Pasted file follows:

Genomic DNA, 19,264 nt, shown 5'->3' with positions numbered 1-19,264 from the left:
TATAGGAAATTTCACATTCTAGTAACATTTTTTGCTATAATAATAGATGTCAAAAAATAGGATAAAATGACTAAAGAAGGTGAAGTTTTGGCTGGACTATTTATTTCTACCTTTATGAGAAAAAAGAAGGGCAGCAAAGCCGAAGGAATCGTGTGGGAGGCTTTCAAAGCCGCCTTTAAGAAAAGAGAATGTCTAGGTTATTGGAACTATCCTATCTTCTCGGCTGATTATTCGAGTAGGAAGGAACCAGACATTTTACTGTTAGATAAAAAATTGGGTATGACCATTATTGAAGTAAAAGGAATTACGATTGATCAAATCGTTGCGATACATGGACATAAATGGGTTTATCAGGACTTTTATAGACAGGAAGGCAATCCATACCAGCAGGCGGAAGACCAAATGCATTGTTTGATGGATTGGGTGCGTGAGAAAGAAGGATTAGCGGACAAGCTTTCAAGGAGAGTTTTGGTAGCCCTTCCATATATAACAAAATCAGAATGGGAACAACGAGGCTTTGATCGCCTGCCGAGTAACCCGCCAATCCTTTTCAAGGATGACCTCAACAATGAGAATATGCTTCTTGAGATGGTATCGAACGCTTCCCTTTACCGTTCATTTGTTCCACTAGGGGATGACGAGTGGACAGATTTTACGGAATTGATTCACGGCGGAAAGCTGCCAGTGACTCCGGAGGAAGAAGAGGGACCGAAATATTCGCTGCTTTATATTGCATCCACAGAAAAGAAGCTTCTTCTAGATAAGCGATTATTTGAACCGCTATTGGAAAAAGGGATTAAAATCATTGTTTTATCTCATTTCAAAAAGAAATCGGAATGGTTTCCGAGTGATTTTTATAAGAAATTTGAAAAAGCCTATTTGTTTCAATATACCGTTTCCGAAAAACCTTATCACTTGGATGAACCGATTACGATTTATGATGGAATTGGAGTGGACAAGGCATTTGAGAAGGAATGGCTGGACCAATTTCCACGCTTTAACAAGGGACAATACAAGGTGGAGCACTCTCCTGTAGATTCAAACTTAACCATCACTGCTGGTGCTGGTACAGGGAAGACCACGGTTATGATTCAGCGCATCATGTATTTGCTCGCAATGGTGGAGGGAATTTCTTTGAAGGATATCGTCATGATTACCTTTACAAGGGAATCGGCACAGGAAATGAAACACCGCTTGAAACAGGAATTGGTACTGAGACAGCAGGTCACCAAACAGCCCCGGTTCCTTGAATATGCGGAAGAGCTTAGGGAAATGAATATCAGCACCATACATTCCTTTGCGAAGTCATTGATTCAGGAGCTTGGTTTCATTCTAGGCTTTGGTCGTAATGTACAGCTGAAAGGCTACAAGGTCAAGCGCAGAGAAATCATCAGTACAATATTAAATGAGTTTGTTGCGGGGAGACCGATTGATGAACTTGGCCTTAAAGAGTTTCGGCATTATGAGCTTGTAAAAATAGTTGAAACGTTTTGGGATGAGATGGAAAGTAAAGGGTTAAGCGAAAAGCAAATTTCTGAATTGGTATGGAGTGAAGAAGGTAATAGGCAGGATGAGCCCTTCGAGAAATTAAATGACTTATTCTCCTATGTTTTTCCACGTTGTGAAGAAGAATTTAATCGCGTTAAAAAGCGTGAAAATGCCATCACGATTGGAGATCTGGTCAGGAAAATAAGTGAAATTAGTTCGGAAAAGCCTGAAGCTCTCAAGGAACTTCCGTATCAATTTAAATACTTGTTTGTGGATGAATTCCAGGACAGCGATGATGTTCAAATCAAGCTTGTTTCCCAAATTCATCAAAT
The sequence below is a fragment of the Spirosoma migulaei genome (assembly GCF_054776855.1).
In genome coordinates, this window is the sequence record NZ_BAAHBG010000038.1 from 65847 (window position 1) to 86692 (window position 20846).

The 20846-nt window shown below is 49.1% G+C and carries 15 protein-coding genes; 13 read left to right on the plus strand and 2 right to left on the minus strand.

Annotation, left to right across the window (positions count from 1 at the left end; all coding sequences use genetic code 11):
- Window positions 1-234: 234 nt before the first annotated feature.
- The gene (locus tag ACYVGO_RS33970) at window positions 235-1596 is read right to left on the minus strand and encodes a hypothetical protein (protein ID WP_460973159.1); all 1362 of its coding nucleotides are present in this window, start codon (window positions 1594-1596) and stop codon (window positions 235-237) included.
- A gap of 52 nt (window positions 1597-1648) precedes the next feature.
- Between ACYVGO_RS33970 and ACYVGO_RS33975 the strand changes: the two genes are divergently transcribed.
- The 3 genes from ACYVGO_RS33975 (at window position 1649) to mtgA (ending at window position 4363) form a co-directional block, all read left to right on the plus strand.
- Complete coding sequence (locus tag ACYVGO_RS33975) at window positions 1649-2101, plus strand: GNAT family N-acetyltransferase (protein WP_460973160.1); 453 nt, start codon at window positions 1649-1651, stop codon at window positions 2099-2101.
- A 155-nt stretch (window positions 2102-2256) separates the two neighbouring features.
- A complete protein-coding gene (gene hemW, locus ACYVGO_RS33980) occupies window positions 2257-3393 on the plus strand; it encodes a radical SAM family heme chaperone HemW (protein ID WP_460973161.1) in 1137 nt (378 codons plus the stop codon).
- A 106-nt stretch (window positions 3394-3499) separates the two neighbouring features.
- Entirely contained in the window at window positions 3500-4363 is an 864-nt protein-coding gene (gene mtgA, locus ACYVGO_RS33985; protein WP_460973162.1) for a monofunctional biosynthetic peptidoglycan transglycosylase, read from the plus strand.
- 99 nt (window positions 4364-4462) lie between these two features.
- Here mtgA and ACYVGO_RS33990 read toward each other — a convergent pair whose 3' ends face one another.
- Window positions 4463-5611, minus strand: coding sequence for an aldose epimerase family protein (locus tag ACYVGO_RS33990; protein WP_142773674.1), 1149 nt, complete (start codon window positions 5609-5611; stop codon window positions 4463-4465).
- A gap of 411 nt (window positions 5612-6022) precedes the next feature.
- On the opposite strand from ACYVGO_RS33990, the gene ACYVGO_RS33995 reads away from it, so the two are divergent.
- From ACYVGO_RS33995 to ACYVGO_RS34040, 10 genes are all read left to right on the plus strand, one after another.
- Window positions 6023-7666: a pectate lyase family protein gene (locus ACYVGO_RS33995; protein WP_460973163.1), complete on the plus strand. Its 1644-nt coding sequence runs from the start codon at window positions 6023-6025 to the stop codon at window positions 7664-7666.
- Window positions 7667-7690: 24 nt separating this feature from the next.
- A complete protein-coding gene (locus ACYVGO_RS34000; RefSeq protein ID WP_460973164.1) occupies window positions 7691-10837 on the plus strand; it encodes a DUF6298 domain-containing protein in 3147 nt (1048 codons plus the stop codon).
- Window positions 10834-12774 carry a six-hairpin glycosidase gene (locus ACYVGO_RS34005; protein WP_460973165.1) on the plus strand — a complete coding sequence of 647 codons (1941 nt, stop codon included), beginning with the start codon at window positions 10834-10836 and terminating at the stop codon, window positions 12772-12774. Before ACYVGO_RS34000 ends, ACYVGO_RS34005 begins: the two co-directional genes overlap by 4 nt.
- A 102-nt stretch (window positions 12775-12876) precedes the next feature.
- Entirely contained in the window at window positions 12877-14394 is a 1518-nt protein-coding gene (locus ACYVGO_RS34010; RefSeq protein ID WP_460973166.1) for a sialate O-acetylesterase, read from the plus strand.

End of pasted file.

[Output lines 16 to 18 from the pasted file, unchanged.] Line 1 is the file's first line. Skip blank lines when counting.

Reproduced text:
- Entirely contained in the window at window positions 3500-4363 is an 864-nt protein-coding gene (gene mtgA, locus ACYVGO_RS33985; protein WP_460973162.1) for a monofunctional biosynthetic peptidoglycan transglycosylase, read from the plus strand.
- 99 nt (window positions 4364-4462) lie between these two features.
- Here mtgA and ACYVGO_RS33990 read toward each other — a convergent pair whose 3' ends face one another.